According to Midge’s foster parent, she is doing very well. She has been reunited with her litter mates and is back to her playful self. Midge is a “Felines and Friends” rescue who was given a second chance through the non-profit, all volunteer-run organization. Smith Veterinary Hospital happily works closely with the group and treats many of their rescued cats.

Although the mystery of her whereabouts during that 24 hours period has not been solved, the staff at Smith Veterinary Hospital are relieved that Midge has made a full recovery.

Safety tips for pets during 4th of July celebrations!

Safety during July 4th celebrations:

  • Leave your pets at home when you go to parties, fireworks displays, parades and other gatherings. Loud fireworks, unfamiliar places and crowds can all be very frightening to pets, and there’s great risk of pets becoming spooked and running away.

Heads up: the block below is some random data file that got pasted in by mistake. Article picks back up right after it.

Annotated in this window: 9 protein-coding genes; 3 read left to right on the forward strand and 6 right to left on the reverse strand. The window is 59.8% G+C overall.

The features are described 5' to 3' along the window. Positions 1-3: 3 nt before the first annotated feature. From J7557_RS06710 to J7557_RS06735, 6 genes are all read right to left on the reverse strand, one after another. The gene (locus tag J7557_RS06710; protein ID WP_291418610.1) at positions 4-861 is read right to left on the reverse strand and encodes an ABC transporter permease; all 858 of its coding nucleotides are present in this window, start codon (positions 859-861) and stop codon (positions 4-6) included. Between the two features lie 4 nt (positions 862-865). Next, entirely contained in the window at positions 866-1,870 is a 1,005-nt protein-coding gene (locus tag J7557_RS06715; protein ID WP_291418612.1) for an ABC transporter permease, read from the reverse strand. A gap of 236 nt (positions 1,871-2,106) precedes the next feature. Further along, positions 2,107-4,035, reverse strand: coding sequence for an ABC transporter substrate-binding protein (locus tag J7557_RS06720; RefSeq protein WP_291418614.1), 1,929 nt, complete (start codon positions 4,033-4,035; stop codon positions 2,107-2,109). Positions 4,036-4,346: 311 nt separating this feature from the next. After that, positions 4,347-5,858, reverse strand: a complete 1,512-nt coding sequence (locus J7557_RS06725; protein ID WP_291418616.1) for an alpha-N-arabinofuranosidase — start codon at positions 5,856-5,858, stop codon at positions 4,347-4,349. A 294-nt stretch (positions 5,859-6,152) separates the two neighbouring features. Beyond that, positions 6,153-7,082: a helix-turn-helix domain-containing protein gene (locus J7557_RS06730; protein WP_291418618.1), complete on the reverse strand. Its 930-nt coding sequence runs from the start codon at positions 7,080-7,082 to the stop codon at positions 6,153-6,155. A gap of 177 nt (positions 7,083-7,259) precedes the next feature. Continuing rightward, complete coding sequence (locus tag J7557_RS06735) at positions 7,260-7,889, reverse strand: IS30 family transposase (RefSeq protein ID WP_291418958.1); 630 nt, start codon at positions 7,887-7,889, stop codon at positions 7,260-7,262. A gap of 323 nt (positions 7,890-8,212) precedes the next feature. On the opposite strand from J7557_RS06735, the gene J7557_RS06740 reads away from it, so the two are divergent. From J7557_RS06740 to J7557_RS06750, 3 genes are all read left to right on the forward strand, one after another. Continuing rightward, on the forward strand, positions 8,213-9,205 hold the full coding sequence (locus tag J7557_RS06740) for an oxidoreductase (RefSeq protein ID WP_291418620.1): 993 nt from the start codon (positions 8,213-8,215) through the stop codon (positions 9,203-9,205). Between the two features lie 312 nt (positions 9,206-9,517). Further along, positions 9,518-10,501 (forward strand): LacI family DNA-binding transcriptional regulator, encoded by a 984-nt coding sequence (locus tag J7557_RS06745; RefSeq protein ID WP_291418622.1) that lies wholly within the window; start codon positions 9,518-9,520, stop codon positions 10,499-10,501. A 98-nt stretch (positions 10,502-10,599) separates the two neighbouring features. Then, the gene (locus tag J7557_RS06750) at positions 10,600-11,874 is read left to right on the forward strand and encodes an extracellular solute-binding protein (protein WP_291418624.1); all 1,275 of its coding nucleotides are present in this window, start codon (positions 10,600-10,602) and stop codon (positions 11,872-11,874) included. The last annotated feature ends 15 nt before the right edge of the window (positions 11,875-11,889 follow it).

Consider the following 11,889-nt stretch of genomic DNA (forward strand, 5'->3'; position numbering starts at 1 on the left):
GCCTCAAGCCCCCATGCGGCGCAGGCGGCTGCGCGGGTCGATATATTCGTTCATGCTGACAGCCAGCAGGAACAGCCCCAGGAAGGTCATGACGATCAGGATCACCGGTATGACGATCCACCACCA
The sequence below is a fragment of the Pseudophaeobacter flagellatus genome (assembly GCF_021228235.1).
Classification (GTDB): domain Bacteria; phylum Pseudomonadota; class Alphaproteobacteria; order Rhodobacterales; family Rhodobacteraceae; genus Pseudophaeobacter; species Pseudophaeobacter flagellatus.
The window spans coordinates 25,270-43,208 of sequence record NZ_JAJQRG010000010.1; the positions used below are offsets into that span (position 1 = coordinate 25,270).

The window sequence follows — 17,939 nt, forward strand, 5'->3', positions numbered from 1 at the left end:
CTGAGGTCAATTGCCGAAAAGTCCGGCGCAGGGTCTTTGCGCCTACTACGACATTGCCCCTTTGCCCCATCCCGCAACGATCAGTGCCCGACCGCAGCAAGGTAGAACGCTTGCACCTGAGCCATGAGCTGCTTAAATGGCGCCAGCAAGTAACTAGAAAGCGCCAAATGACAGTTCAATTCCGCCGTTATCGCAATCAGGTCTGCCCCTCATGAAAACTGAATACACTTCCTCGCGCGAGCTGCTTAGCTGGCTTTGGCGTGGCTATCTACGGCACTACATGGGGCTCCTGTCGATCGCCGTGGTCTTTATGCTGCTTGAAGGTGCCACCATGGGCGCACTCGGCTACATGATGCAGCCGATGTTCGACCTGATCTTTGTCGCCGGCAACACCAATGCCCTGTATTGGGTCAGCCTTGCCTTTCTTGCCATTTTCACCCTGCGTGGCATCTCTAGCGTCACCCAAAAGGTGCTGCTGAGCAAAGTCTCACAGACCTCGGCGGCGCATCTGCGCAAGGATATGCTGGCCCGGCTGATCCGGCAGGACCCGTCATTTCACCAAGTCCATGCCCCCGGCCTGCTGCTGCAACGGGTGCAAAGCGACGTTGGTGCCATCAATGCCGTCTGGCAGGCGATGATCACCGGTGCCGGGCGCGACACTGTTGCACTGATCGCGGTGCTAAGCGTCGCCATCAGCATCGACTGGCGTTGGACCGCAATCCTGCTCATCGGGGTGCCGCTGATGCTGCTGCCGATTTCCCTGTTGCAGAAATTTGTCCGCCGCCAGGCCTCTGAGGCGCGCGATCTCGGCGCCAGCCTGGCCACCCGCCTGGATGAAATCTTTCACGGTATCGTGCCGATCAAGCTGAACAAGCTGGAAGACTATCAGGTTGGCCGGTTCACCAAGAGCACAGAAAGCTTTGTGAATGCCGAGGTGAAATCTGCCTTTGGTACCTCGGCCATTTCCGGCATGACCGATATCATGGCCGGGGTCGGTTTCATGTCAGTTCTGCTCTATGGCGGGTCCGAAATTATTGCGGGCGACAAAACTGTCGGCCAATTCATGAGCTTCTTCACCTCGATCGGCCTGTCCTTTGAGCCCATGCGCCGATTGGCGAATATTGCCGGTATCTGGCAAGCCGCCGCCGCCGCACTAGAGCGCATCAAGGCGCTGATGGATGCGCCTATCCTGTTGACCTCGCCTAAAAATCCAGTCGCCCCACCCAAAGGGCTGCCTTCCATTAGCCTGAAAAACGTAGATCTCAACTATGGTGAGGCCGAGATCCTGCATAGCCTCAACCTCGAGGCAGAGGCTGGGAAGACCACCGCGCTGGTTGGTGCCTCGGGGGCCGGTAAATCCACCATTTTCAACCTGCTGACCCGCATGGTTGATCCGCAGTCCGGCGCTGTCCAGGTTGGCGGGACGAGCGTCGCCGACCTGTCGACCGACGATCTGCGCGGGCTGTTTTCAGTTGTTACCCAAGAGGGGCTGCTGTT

• Consider putting your pets in a safe, escape-proof room or crate during parties and fireworks.
  • Keep horses and livestock in safely fenced areas and as far from the excitement and noise as possible.
  • If you’re hosting guests, ask them to help keep an eye on your pets to make sure they don’t escape. Placing notes on exit doors and gates can help both you and your guests remain vigilant.
  • Keep your pets inside if you or your neighbors are setting off fireworks.